Transforming our traditional society to one that employs Mobility as a Service (MaaS) is a significant task. When personal vehicles are eliminated in favor of ride-shared technologies, traffic, emissions, and even vehicle costs may decrease. However, pushback can occur because the right to transportation law allows us to select our transportation modes.
It was once said that starting an engine wasted more fuel and created more emissions than an idling vehicle. That has changed, especially with the technological prowess we have today. Modern cars don't just have a timing mark to indicate top dead center on cylinder 1. They have cam and crankshaft position sensors that indicate accurate angular position sensing.
Electronically controlled fuel injection systems can only deliver a spurt of fuel into the cylinder at top dead center or beyond. Since ignition spark is no longer magneto or distributor cap controlled, the same car computer can ignite that spurt of fuel and, very efficiently and cleanly, get that old motor turning again.
More than Starting and Stopping
Engine restart is only an issue with gas cars. The shift to electric self-driving vehicles is a significant part of MaaS proposals. A higher level of autonomy means constant connectivity to the internet and GPS (and an extensive array of sensors).
Many cars already have radar and video-based collision avoidance systems, and they seem to play well together. More accurate GPS technologies, like Ultra-Wideband (UWB), will provide the centimeter resolutions needed to make autonomy safer.
With more responsibility placed on web-based information, cars now join the myriad of IoT devices monitored and controlled by cloud-based services and sites. IoT traffic devices include traffic lights, railroad crossings, lane closures, draw bridges, traffic sensors, speed sensors, cell phone transponders, E-Z pass transponders, RFID readers, facial recognition systems, biohazard sensors, radiation sensors, and more.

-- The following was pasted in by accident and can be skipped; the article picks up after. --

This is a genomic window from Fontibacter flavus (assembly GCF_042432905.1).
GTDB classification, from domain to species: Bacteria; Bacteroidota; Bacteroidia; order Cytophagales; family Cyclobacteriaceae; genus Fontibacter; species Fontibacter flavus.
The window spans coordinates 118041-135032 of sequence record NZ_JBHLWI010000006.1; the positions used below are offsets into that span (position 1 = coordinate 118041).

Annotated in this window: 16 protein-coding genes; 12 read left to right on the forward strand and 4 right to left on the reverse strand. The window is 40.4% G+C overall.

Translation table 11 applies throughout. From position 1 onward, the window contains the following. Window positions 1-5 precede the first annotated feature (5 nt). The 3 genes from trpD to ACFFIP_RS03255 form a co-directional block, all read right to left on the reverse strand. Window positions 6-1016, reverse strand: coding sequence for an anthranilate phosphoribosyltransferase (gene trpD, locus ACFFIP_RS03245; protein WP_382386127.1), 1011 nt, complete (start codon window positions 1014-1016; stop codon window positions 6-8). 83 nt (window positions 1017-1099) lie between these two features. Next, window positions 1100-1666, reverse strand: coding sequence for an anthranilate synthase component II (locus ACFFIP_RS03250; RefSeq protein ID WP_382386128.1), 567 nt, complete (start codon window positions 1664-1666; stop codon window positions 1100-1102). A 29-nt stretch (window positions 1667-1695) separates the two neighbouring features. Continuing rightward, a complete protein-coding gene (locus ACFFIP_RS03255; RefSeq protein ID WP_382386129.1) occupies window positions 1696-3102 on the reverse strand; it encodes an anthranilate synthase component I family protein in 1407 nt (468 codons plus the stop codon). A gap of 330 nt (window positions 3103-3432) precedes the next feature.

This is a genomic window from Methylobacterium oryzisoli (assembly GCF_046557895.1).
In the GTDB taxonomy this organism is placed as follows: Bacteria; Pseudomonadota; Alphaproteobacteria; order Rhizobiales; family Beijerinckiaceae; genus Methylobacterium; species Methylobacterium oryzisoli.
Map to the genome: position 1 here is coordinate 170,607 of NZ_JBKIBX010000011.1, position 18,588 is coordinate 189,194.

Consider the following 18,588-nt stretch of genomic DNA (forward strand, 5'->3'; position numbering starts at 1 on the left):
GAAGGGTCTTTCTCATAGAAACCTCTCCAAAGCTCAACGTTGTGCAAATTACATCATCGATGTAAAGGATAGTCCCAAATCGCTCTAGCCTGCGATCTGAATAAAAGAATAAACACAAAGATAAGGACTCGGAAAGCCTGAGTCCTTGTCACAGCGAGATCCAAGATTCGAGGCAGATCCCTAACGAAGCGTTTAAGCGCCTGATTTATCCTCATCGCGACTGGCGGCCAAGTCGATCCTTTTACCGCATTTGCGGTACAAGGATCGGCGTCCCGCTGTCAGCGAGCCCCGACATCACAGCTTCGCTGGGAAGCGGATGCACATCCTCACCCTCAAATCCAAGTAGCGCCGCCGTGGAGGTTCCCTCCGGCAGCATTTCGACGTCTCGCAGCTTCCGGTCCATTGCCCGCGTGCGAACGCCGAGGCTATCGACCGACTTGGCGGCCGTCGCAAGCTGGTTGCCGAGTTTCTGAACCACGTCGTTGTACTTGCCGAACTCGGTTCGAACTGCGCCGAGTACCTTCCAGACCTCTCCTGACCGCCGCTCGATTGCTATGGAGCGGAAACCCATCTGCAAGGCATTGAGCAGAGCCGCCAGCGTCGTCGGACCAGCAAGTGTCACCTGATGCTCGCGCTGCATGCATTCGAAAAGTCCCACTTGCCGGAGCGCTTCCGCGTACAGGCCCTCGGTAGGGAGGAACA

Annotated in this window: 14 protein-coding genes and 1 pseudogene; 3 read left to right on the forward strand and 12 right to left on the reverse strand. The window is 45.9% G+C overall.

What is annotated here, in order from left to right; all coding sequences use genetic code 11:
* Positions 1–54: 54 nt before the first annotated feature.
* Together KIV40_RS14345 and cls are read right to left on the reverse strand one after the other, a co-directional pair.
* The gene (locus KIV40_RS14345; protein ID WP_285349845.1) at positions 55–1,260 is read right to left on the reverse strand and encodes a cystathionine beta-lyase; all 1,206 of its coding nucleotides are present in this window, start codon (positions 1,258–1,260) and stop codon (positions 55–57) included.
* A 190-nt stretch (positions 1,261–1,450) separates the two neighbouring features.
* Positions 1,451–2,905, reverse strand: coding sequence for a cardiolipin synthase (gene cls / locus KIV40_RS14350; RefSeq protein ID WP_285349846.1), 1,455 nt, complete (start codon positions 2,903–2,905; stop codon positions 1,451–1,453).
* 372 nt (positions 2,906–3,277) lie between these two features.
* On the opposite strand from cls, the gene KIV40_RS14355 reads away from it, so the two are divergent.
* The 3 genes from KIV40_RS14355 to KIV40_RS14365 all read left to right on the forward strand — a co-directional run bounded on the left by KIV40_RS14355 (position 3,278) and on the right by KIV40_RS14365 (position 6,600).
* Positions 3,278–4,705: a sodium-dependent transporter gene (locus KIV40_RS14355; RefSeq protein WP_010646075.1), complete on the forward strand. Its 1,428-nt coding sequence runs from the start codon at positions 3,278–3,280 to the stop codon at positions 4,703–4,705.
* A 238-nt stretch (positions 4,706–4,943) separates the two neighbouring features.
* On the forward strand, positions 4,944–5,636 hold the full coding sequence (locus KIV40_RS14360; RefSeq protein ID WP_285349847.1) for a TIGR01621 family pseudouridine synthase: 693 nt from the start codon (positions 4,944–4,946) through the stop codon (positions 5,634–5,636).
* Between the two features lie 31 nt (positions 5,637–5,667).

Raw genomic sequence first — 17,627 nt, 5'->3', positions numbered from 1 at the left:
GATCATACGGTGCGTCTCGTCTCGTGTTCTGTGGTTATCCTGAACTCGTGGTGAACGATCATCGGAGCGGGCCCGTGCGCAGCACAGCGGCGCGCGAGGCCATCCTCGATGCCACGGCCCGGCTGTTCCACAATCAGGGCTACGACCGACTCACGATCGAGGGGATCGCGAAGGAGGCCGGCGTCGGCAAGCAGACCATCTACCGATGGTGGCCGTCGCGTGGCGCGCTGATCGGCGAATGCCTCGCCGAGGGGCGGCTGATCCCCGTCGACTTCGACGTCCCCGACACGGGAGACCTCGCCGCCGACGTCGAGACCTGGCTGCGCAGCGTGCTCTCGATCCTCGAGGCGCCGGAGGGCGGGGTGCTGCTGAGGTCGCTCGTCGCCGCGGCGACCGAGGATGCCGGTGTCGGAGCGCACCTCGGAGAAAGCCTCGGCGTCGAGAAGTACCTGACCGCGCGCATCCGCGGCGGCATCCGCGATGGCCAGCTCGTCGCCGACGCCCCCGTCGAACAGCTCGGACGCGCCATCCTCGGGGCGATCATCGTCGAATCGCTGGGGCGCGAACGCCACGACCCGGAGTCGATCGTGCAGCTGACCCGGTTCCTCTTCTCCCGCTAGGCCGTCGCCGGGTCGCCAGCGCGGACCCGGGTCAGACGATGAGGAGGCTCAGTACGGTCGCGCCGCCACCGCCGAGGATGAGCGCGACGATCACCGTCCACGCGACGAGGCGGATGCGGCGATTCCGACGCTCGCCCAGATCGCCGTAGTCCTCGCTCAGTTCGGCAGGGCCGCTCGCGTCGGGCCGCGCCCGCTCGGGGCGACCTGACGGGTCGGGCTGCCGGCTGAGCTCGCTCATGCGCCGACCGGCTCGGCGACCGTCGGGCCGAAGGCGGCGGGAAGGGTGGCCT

Rapid charging and widely deployed charging stations still need to be addressed. MaaS aims to eliminate all internal combustion engines, making all cars, trucks, buses, and delivery vans electric-only. This requires building reliable, fast, and clean charging stations, relying heavily on battery technology.
Battery Technology Options for MaaS
Despite not being the ideal choice, lithium-ion remains the industry standard. Lithium tech is dirty, expensive, dangerous, and not easily reclaimed. There are sounder battery technologies, and we need to find and use them.
Cleaner batteries are on the horizon. Air batteries promise higher energy densities than Lithium and use lower-cost, readily available metals. Sodium, graphene, and even hemp are viable substitutes. As more renewable energy is deployed, clean sources of power will be available for the large number of new charging stations needed to replace the internal combustion engine. Solar, wind, and geothermal technologies are being explored as alternatives to aged and dirty energy generation sources.
MaaS wants to eliminate internal combustion engines and reduce the number of privately owned vehicles. There are many environmental benefits to this idea if done right. We are at a point now where we can solve tech problems efficiently. The first-place experts are starting is at the battery level, so we can rely on fast and clean power to bring MaaS even further into the future.
About the Author
After completing his studies in electrical engineering, Jon Gabay has worked with defense, commercial, industrial, consumer, energy, and medical companies as a design engineer, firmware coder, system designer, research scientist, and product developer. As an alternative energy researcher and inventor, he has been involved with automation technology since he founded and ran Dedicated Devices Corp. up until 2004. Since then, he has been doing research and development, writing articles, and developing technologies for next-generation engineers and students.
Original Source: Mouser